Connecting: I appreciate the kind responses to my last post, on International Haiku Day. You can get news, fresh art and haiku on my Makino Studios Facebook page and my Twitter feed.

Publication credit: “salt breeze” was published in Exhaling, the Seabeck 2015 anthology; it tied for second place in the Seabeck kukai (a haiku contest determined by participating poets).

Lights out

“what remains” is 5×7, painted with sumi ink and Japanese watercolors on textured paper.

“what remains” is 5×7, painted with sumi ink and Japanese watercolors on textured paper.

My son Gabriel is an unusual kid: while other twelve-year old boys like to play video games, he prefers to watch BBC science documentaries. So much so, in fact, that his dreams have included a narrator with a British accent.

He has matter-of-factly explained to me that the average mammal species lasts about one million years. On a planet more than four billion years old, that’s the blink of an eye. This means that Homo sapiens, the clever species that tamed fire and invented the iPhone, could be gone before we know it.

lights out
we discuss
our extinction

What with all the grocery lists and oil changes of everyday life, it’s easy to lose the grand perspective. But the truth is that for all our striving, even the most influential and famous of our species—President Obama, Pope Francis, Oprah Winfrey—will be forgotten long before the pebbles on the beach turn to sand.

Yes, there is something sad about all this. Billions of people work hard every day to make it through this life and to leave something of lasting value. Yet in geological time, all this effort will amount to approximately nothing.

At the same time, I find some reassurance in taking the (very) long view. It puts our human insanities in perspective, and enables a sort of Zen detachment from the grim daily headlines. Keeping the big picture in mind helps me find a sense of lightness and acceptance of our predicament.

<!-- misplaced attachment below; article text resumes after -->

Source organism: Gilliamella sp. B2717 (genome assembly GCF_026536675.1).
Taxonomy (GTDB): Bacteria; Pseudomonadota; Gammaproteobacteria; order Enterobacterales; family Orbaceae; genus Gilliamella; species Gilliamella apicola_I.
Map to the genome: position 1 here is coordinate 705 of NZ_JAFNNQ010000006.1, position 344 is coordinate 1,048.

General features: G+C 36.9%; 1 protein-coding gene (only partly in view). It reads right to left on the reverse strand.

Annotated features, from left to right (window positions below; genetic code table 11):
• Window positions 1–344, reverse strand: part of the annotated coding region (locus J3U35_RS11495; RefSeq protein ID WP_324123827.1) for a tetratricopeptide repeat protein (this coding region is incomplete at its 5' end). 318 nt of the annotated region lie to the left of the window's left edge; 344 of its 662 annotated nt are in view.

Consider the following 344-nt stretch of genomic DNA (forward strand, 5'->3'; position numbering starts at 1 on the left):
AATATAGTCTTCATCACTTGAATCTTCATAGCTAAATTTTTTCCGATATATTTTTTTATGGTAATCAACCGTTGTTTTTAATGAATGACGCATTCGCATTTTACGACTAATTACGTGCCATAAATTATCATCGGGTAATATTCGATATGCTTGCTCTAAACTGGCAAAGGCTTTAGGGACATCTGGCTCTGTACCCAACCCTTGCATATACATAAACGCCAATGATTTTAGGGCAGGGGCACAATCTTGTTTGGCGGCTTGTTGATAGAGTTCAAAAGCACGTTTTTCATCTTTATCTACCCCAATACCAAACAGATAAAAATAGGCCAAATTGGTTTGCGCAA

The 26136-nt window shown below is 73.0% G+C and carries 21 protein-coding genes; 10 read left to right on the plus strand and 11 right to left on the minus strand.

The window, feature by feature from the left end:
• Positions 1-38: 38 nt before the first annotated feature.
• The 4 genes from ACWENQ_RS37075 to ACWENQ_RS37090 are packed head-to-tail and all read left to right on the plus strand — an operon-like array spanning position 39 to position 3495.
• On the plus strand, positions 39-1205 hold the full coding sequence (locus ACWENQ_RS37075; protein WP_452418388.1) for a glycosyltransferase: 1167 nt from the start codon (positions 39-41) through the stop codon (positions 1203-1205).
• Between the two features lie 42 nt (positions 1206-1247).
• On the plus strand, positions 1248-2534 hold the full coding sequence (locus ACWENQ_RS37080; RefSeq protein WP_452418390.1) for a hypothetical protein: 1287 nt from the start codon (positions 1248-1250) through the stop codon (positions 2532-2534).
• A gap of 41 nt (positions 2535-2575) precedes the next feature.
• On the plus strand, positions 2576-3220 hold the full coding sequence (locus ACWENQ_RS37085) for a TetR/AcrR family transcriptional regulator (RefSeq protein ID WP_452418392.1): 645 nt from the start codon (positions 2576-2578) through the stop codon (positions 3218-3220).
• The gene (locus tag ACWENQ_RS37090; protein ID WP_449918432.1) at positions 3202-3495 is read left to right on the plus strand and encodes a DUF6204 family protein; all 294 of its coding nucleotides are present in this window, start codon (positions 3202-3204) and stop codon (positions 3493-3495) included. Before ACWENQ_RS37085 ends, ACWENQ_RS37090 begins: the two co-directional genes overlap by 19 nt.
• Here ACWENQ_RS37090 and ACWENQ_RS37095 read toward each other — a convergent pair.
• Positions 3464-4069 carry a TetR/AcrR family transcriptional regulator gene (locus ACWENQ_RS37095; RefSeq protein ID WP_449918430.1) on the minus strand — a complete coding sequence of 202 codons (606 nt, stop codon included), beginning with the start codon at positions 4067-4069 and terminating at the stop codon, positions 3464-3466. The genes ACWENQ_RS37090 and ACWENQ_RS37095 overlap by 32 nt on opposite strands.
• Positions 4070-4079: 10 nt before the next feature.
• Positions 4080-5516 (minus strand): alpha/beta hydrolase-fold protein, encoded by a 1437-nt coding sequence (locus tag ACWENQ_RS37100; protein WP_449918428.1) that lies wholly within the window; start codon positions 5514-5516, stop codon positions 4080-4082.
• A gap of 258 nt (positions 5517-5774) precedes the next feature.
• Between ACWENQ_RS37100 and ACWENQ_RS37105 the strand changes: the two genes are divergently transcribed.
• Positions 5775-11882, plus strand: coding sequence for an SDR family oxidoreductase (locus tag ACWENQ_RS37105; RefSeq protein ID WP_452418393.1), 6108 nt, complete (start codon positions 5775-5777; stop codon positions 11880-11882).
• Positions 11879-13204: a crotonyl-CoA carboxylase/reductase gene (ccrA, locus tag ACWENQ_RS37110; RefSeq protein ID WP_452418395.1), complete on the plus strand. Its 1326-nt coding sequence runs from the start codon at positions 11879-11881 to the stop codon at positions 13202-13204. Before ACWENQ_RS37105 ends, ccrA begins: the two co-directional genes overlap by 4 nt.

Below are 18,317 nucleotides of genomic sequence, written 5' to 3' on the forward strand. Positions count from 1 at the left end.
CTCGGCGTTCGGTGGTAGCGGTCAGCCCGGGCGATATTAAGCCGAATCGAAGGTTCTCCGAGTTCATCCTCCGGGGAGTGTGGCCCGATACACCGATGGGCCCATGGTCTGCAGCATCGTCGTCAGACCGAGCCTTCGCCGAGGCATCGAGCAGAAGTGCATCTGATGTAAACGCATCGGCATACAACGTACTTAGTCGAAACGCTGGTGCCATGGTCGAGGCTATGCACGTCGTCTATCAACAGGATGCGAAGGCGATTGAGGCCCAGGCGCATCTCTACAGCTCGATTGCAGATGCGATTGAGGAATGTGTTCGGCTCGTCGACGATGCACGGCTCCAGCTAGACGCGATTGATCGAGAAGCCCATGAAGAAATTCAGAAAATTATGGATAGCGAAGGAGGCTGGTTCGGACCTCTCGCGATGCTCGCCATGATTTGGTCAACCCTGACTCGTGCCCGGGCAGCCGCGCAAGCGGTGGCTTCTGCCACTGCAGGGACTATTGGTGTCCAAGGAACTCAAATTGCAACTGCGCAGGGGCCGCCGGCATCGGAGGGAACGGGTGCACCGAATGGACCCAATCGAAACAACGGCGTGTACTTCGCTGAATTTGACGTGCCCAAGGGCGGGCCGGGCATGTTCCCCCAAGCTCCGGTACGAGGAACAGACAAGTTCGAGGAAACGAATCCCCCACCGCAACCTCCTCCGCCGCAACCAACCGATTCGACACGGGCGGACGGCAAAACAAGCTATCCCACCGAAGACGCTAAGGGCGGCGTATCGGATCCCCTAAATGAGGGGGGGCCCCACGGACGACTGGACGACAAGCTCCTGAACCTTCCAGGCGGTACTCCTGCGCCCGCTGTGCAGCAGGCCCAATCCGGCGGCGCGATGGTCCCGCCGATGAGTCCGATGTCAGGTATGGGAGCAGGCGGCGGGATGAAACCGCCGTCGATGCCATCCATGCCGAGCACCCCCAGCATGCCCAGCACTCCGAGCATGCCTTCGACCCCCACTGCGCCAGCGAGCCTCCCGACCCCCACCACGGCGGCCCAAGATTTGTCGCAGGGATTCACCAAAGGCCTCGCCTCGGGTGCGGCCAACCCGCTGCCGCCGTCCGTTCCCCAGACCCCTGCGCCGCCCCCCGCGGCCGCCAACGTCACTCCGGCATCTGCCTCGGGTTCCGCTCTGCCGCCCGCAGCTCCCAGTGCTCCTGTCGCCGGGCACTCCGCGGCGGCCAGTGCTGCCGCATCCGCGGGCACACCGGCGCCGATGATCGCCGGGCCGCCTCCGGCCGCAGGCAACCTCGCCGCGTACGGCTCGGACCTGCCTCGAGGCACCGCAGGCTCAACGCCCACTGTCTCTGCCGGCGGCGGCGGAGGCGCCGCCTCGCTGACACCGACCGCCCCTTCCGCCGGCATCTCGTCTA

what remains
of the mountain
sand between my toes

OK, so nothing I can do in my time here will last longer than the flap of a butterfly’s wing. Ultimately, this helps clarify what’s really important. Not money, degrees, titles, or fame. Not even the amazing children my husband and I are raising: in a hundred years, we’ll all be history.

At the risk of sounding too woo-woo, I’ve come to feel that what matters—and what may be the only real and lasting thing—is the energy and intention that we put out in the world as we do our work. Call it spirit. Call it love. And no matter how much time we are given, no matter how long our species survives, let’s make the best of it, and call it good.

“what remains” was first published as a haiku in With Cherries on Top, Ed. Michael Dylan Welch, Press Here (2012), and reprinted in this world:Haiku Society of America Members' Anthology (2013). The art was first published on Haigaonline (December 2013).

Makino Studios News

Wet Paint: Ten new haiga (haiku paintings) have been posted to the Current Work section of the Gallery on this site.

Red Moon Anthology: The poem below was selected for a just-published collection of the best haiku of 2013, fear of dancing: The Red Moon Anthology of English-Language Haiku 2013, edited by Jim Kacian:

cowlick
some part of me
still wild

Annette’s Blog: For previous posts, including this one from June 2012 on Gabriel’s scientific perspectives, see Parallel Universes.

NaHaiWriMo: February is National Haiku Writing Month. Get daily prompts and share your efforts on the NaHaiWriMo Facebook page.